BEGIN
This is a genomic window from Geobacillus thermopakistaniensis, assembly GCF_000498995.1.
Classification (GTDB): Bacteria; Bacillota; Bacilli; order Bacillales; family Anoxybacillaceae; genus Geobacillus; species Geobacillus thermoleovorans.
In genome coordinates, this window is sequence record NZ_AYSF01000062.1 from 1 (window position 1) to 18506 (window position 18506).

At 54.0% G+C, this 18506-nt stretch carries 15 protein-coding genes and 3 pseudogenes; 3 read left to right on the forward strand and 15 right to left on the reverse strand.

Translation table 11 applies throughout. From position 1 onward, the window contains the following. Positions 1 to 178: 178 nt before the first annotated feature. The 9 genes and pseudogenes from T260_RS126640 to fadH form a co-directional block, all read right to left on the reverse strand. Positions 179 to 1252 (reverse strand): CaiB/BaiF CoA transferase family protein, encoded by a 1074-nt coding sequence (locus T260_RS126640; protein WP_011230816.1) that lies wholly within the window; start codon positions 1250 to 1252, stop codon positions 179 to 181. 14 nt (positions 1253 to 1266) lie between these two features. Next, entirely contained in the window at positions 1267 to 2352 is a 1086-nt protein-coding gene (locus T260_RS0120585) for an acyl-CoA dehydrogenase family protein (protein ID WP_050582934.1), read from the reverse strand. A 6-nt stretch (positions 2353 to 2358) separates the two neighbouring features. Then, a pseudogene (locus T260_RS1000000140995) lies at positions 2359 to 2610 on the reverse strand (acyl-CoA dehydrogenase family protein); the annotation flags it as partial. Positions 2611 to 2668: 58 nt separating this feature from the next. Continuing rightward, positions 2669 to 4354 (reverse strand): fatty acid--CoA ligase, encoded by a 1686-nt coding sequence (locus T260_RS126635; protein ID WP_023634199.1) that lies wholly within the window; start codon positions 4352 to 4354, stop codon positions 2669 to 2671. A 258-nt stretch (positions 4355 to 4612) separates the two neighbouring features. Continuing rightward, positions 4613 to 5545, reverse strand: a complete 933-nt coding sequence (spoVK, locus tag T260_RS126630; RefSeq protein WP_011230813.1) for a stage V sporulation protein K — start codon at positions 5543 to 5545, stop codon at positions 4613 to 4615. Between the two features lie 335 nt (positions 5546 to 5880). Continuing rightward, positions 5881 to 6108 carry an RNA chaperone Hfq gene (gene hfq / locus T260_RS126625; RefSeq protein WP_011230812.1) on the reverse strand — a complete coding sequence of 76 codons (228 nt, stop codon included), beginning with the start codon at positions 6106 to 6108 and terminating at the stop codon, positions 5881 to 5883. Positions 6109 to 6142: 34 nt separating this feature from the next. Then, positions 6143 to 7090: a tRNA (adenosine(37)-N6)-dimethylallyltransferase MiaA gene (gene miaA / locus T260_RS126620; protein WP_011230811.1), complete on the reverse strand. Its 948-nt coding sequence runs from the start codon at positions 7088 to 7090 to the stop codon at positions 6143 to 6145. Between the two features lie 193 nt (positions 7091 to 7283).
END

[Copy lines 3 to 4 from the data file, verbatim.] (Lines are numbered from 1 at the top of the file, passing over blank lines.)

In genome coordinates, this window is sequence record NZ_AYSF01000062.1 from 1 (window position 1) to 18506 (window position 18506).

At 54.0% G+C, this 18506-nt stretch carries 15 protein-coding genes and 3 pseudogenes; 3 read left to right on the forward strand and 15 right to left on the reverse strand.